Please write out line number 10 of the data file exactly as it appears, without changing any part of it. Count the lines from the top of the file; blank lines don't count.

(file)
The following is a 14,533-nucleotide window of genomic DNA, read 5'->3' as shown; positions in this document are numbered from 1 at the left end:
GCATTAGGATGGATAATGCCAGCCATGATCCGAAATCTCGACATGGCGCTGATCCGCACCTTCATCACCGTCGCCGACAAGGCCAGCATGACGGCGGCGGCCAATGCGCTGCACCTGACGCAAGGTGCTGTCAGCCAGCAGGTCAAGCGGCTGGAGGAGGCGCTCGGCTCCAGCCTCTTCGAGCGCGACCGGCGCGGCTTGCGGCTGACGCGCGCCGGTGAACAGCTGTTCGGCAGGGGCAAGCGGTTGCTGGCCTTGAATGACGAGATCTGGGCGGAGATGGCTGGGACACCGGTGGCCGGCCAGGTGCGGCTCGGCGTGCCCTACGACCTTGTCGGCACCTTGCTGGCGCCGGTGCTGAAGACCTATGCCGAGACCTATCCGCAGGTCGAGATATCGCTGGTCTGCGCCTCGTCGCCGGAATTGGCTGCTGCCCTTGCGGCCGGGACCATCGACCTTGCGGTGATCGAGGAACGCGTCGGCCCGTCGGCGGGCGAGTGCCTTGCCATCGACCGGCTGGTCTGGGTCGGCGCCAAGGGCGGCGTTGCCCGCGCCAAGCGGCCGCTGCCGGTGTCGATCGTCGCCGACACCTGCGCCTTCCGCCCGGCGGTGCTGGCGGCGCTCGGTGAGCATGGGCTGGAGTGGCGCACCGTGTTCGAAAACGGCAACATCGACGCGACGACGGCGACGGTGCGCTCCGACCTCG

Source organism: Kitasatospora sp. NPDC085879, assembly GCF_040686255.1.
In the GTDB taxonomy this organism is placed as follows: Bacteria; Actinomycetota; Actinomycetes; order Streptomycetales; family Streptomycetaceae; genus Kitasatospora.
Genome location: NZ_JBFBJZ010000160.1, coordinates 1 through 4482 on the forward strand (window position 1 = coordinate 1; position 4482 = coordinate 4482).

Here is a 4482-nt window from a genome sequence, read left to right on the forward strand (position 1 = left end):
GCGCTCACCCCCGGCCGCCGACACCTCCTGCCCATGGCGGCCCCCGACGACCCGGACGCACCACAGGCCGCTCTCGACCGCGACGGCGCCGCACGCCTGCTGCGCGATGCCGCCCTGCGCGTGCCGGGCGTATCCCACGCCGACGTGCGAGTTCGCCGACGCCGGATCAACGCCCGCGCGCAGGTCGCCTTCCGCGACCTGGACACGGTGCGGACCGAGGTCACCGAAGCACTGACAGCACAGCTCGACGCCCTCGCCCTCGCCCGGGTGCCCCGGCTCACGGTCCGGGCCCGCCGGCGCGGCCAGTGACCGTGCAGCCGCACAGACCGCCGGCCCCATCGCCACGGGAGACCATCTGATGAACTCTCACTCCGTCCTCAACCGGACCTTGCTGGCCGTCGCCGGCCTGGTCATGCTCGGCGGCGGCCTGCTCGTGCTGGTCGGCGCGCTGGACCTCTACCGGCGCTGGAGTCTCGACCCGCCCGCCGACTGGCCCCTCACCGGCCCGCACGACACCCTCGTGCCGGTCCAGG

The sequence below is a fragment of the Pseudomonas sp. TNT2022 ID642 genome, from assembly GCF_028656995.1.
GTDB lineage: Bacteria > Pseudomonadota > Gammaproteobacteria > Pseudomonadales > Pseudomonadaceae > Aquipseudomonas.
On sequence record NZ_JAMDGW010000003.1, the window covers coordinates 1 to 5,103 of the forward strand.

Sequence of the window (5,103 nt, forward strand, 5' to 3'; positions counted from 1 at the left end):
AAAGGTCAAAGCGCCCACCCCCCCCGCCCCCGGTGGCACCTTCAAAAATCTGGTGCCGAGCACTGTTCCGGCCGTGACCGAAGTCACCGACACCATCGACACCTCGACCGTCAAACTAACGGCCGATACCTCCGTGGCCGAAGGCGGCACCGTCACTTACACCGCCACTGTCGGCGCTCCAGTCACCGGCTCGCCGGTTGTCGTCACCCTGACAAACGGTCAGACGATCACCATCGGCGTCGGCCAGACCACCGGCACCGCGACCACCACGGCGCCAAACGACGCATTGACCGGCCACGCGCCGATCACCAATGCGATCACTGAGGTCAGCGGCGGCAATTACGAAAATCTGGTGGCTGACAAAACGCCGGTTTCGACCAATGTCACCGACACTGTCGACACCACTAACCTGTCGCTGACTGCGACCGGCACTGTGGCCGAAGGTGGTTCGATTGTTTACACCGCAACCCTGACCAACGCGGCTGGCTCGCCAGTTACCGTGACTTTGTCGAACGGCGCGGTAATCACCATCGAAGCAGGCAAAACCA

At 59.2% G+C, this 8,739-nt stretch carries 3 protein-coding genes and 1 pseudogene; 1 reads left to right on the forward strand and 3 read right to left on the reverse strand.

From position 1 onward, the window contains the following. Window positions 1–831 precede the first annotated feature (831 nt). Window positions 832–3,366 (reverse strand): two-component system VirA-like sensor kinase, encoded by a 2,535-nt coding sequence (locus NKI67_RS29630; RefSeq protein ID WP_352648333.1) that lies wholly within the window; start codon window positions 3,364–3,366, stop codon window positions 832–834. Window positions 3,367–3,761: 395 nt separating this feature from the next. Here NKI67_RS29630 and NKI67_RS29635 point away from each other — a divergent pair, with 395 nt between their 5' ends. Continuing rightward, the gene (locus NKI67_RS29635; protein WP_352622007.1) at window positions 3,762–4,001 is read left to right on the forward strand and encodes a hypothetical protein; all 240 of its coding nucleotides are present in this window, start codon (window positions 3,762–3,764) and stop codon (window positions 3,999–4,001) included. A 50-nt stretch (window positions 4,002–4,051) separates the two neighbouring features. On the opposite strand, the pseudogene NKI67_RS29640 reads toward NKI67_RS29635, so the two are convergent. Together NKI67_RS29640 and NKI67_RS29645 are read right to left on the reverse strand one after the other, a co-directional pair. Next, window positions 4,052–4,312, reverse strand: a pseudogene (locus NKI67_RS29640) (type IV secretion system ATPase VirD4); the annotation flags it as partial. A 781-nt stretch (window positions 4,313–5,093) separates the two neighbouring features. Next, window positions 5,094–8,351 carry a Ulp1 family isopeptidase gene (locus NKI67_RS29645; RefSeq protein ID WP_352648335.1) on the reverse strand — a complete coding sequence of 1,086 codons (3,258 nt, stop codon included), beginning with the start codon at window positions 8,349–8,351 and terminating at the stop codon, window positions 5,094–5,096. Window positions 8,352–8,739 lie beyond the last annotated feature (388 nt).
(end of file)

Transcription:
On sequence record NZ_JAMDGW010000003.1, the window covers coordinates 1 to 5,103 of the forward strand.